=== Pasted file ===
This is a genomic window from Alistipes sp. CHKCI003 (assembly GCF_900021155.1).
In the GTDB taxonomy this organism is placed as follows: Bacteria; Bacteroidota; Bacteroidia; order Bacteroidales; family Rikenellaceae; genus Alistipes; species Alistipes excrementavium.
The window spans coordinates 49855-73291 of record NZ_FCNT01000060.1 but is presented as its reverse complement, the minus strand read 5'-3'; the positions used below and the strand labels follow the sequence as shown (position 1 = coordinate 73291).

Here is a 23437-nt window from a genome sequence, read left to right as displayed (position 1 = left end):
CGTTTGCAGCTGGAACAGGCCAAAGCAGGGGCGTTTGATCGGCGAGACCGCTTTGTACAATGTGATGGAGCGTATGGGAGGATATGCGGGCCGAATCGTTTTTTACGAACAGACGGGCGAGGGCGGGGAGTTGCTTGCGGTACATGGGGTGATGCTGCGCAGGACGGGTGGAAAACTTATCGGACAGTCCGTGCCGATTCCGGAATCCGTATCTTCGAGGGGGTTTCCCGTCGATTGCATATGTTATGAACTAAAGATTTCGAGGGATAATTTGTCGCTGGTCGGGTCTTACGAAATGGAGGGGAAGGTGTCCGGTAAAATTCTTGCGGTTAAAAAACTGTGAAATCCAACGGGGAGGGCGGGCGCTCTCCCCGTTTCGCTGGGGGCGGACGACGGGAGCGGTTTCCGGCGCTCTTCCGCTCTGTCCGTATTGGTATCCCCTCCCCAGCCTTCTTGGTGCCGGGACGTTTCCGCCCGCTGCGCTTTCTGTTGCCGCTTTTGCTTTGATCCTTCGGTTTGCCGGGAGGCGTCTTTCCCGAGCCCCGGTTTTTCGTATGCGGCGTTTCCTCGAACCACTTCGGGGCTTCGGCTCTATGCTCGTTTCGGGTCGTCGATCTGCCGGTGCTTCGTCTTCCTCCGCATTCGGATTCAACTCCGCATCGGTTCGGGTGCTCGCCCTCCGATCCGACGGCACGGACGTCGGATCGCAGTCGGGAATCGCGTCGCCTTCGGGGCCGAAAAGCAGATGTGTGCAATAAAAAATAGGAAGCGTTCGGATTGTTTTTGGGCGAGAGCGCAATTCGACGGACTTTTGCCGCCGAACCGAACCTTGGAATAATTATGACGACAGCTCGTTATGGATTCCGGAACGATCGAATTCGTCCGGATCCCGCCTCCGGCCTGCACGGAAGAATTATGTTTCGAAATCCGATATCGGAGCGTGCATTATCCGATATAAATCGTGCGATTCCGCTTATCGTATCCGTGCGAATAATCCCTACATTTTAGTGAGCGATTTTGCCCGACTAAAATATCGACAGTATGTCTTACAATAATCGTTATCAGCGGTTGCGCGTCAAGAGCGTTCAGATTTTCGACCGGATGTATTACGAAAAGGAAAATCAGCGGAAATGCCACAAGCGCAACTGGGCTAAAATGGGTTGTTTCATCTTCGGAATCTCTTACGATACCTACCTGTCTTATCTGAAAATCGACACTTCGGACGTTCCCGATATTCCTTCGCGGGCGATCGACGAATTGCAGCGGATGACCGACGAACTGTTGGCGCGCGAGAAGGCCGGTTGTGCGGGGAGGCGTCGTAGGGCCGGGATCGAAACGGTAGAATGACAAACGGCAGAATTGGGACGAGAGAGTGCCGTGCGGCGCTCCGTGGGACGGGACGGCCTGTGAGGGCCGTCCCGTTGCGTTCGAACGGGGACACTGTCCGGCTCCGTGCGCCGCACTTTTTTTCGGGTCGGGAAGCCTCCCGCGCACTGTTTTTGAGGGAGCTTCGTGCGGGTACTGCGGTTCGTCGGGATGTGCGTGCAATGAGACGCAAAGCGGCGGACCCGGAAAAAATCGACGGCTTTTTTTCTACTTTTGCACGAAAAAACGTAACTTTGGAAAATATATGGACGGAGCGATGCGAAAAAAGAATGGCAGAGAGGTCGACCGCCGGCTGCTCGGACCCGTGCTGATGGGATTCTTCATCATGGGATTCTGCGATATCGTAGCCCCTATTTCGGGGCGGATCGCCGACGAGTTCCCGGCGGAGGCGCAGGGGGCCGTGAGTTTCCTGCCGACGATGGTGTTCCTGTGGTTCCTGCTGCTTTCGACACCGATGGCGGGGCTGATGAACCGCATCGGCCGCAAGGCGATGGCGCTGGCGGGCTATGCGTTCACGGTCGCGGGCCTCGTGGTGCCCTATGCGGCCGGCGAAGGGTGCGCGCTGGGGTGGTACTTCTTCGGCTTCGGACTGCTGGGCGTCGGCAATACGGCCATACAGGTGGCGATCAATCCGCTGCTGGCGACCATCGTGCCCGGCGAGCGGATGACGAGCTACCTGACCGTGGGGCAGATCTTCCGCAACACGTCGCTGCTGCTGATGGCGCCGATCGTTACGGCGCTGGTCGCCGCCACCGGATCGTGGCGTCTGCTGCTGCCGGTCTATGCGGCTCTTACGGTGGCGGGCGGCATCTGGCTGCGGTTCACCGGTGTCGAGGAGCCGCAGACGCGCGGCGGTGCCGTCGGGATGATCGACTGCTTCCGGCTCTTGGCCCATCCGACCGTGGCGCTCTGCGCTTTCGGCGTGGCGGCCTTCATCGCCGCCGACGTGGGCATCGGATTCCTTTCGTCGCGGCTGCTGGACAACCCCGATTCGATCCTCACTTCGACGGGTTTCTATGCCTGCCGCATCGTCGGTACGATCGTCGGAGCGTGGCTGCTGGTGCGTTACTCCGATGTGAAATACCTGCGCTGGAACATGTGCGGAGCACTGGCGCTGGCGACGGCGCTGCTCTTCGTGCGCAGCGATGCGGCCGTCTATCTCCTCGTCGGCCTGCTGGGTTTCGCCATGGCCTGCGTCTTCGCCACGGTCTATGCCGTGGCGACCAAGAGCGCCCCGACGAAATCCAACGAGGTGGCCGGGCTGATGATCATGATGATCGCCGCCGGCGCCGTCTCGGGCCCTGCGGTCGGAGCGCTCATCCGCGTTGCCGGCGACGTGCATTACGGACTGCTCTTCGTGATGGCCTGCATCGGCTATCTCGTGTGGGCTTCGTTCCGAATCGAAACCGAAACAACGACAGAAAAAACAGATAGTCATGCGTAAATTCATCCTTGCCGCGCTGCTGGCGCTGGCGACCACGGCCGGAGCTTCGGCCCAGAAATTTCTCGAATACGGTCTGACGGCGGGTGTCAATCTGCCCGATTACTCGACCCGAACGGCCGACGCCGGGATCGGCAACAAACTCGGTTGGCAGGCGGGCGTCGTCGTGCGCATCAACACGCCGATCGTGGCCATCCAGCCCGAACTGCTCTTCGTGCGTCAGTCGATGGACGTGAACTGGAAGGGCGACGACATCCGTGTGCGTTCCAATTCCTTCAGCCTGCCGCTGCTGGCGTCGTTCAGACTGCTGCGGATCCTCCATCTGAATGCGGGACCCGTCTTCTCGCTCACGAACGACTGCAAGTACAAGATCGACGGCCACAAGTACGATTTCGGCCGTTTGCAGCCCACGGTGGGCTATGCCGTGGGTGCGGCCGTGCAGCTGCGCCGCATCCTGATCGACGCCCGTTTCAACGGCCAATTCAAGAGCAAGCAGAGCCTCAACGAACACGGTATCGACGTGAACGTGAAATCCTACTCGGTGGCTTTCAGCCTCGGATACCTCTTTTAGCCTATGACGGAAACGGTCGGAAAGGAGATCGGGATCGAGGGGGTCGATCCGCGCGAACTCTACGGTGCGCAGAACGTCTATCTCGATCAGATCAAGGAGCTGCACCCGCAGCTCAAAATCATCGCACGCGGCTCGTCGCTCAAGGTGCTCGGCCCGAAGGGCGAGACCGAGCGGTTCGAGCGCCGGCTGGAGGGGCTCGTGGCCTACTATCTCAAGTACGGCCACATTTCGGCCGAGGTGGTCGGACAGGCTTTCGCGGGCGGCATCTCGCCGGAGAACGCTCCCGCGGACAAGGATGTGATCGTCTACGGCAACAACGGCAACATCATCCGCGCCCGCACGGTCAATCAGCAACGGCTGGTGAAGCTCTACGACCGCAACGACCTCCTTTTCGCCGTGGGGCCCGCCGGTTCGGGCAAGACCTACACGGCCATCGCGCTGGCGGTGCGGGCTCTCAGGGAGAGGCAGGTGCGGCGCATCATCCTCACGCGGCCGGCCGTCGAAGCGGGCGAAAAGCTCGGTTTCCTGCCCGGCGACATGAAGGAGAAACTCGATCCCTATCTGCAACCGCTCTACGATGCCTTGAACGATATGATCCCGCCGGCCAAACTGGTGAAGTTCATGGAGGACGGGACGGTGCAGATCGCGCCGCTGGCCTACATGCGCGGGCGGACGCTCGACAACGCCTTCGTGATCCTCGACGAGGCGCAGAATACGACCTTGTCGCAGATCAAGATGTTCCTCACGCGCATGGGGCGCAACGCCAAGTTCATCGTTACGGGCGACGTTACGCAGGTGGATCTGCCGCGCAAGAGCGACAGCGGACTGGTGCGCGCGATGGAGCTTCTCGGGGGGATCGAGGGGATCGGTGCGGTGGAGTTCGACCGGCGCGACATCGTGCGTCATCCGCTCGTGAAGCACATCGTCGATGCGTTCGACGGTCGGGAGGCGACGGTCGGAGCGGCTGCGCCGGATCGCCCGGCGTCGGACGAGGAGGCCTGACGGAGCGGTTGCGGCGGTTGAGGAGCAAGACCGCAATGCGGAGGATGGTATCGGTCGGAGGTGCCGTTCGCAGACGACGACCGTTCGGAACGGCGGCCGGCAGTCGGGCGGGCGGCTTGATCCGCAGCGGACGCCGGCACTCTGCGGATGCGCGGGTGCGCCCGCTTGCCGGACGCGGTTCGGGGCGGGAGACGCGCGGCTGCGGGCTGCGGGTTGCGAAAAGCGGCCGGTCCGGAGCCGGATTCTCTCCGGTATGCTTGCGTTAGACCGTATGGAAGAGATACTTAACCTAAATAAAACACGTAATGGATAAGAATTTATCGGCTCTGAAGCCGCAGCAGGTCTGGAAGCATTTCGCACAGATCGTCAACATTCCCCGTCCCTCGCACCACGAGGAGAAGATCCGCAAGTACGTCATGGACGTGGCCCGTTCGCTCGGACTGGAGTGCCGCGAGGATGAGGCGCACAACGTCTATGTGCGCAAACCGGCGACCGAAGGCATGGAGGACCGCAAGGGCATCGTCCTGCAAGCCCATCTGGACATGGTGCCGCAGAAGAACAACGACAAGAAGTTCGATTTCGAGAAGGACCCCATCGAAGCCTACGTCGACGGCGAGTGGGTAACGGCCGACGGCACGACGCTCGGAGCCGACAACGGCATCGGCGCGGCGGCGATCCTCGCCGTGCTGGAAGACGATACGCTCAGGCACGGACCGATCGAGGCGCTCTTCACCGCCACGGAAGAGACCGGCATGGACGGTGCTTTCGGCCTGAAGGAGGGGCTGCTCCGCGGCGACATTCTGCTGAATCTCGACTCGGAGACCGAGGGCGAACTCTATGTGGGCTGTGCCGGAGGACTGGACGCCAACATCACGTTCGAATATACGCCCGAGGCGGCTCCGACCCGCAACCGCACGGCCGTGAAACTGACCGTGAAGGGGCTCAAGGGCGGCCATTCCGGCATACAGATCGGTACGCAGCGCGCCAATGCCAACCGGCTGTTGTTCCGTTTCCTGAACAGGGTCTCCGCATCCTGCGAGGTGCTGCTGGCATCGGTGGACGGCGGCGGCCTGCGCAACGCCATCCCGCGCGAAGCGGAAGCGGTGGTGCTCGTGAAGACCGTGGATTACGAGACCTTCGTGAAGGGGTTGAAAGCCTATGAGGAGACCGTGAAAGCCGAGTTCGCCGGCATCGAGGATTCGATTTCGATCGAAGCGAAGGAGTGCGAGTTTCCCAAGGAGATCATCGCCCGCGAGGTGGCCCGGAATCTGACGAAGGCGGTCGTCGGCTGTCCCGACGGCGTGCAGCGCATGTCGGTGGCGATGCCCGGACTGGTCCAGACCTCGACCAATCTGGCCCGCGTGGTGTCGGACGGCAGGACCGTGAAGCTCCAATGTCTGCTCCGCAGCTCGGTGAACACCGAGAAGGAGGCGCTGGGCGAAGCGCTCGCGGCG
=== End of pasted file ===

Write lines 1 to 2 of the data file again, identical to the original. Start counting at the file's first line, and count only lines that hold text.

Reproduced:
This is a genomic window from Alistipes sp. CHKCI003 (assembly GCF_900021155.1).
In the GTDB taxonomy this organism is placed as follows: Bacteria; Bacteroidota; Bacteroidia; order Bacteroidales; family Rikenellaceae; genus Alistipes; species Alistipes excrementavium.